Holocaust Forgotten -- Six Million Polish Citizens Were Killed During the Holocaust. Half of These Holocaust Victims Were Non-Jewish.

Last Updated: Friday, September 15, 2017

Polish Citizens: Hitler's First Target

On August 22, 1939, a few days before the official start of World War II, Hitler authorized his commanders, with these infamous words, to kill "without pity or mercy, all men, women, and children of Polish descent or language. Only in this way can we obtain the living space [lebensraum] we need".

Heinrich Himmler echoed Hitler's decree: "All Poles will disappear from the world ... It is essential that the great German people should consider it as its major task to destroy all Poles."

On September 1, 1939, Hitler invaded Poland from three directions. Hitler's invincible troops attacked from the west, the north and the south. Poland never had a chance. By October 8, 1939, Polish Jews and non-Jews were stripped of all rights and, were subject to special legislation. Rationing, which allowed for only bare sustenance of food and medicine was quickly set up.

  • Young Polish men were forcibly drafted into the German army
  • The Polish language was forbidden. Only the German language was allowed
  • All secondary schools and colleges were closed
  • The Polish press was liquidated. Libraries and bookshops were burned
  • Polish art and culture were destroyed
  • Polish churches and snyagogues were burned
  • Most of the priests were arrested and sent to concentration camps
  • Street signs were either destroyed or changed to new German names.
  • Polish cities and towns were renamed in German.
  • Ruthless obliteration of all traces of Polish history and culture.

Hitler's Goal: Terrorize Polish People Into Subservience

Hundreds of Polish community leaders, mayors, local officials, priests, teachers, lawyers, judges, senators, doctors were executed in public. Much of the rest of the so-called Intelligentsia, the Polish leading class, was sent to concentration camps where they later died.

The first mass execution of World War II took place in Wawer, a town near Warsaw, Poland on December 27, 1939 when 107 Polish non-Jewish men were taken from their homes in the middle of the night and shot. This was just the beginning of the street roundups and mass executions that continued throughout the war.

At the same time, on the eastern border of Poland, the Soviet Union invaded and quickly conquered. Germany and the Soviet Union divided Poland in half. The western half, occupied by the Nazis, became a new German territory: "General Gouvernment". The eastern half was incorporated within the adjoining Russian border by Soviet "elections". This new border "realignment" conferred Soviet citizenship on its new Polish inhabitants. And all young Polish men were subject to being drafted into the Soviet army.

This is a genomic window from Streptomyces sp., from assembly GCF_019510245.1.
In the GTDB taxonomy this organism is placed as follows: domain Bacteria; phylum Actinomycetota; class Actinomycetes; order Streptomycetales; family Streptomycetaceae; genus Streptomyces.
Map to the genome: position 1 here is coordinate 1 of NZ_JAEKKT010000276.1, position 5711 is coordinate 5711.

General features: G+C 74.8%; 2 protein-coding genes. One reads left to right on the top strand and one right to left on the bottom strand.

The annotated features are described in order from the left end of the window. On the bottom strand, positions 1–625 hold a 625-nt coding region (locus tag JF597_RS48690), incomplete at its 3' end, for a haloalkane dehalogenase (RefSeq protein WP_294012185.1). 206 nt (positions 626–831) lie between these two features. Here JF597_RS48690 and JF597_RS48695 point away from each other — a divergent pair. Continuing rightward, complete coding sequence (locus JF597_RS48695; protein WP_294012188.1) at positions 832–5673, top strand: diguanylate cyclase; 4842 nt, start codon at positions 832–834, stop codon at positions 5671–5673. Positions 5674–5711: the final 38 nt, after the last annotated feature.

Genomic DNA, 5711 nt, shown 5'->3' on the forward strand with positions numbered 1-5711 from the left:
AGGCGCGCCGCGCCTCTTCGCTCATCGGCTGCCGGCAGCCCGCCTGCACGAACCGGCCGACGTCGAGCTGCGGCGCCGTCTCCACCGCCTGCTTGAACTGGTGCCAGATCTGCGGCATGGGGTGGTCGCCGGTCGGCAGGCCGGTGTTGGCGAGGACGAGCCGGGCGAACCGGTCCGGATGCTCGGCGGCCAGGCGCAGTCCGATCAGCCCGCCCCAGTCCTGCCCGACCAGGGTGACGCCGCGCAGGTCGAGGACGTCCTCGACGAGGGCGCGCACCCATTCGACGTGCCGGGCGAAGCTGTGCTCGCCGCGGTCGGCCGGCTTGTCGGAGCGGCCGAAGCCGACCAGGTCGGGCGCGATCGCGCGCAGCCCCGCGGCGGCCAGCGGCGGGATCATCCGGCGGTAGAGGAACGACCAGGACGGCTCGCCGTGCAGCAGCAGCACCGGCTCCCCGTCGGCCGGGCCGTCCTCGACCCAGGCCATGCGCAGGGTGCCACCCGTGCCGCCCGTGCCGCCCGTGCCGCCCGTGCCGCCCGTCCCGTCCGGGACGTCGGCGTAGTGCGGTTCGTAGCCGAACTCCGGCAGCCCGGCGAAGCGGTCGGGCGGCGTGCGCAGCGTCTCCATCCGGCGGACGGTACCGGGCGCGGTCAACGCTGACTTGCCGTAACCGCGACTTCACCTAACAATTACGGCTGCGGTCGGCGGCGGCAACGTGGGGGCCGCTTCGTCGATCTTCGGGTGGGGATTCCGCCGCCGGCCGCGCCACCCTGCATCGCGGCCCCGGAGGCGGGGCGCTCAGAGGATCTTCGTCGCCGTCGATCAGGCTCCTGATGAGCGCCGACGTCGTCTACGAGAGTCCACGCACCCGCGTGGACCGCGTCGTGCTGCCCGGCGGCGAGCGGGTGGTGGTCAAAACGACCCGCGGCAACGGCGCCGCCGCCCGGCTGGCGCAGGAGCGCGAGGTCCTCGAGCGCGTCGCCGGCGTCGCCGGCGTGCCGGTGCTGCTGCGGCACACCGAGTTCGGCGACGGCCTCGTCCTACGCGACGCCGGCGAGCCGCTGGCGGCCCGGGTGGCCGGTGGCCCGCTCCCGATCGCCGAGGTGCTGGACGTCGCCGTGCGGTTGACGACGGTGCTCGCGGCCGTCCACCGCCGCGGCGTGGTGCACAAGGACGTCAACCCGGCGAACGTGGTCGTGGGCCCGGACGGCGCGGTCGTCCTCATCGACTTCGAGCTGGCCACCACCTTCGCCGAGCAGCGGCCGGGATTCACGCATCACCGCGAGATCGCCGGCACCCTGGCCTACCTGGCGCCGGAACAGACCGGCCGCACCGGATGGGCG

Just like the Nazis the Soviets also reigned terror in Poland. The Soviets took over Polish businesses, Polish factories and destroyed churches and religious buildings. The Polish currency (zloty) was removed from circulation. All Polish banks were closed and savings accounts were blocked.

During the period of the Holocaust of World War II, Poland lost:

  • 45% of her doctors
  • 57% of her attorneys
  • 40% of her professors
  • 30% of her technicians
  • More than 18% of her clergy
  • Most of her journalists

Poland's educated class was purposely targeted because the Nazis knew that this would make it easier to control the country.

Non-Jews of Polish descent suffered over 100,000 deaths at Auschwitz. The Germans forcibly deported approximately 2,000,000 Polish Gentiles into slave labor for the Third Reich. The Russians deported almost 1,700,000 Polish non-Jews to Siberia. Men, women and children were forced from their homes with no warning. Transferred in cattle cars in freezing weather, many died on the way. Polish children who possessed Aryan-looking characteristics were wrenched from their mother's arms and placed in German homes to be raised as Germans.

The Polish people were classified by the Nazis according to their racial characteristics. The ones who appeared Aryan were deported to Lodz for further racial examination. Most of the others were sent to the Reich to work in slave labor camps. The rest were sent to Auschwitz to die. Polish Christians and Catholics were actually the first victims of the notorious German death camp. For the first 21 months after it began in 1940, Auschwitz was inhabited almost exclusively by Polish non-Jews. The first ethnic Pole died in June 1940 and the first Jew died in October 1942.

Because of the obliteration of the Polish press by the Nazis, most of the world was not aware, including many parts of Nazi-occupied Poland, of the atrocities going on. Even to this day, much documentation of the Holocaust is not available. The entire records of Auschwitz were stolen by the Soviets and not returned. It was Hitler's goal to rewrite history.

The Nazis destroyed books, monuments, historical inscriptions. They began a forceful campaign of propaganda to convince the world of the inferiority and weakness of the Polish people and likewise, their invincible superiority and power.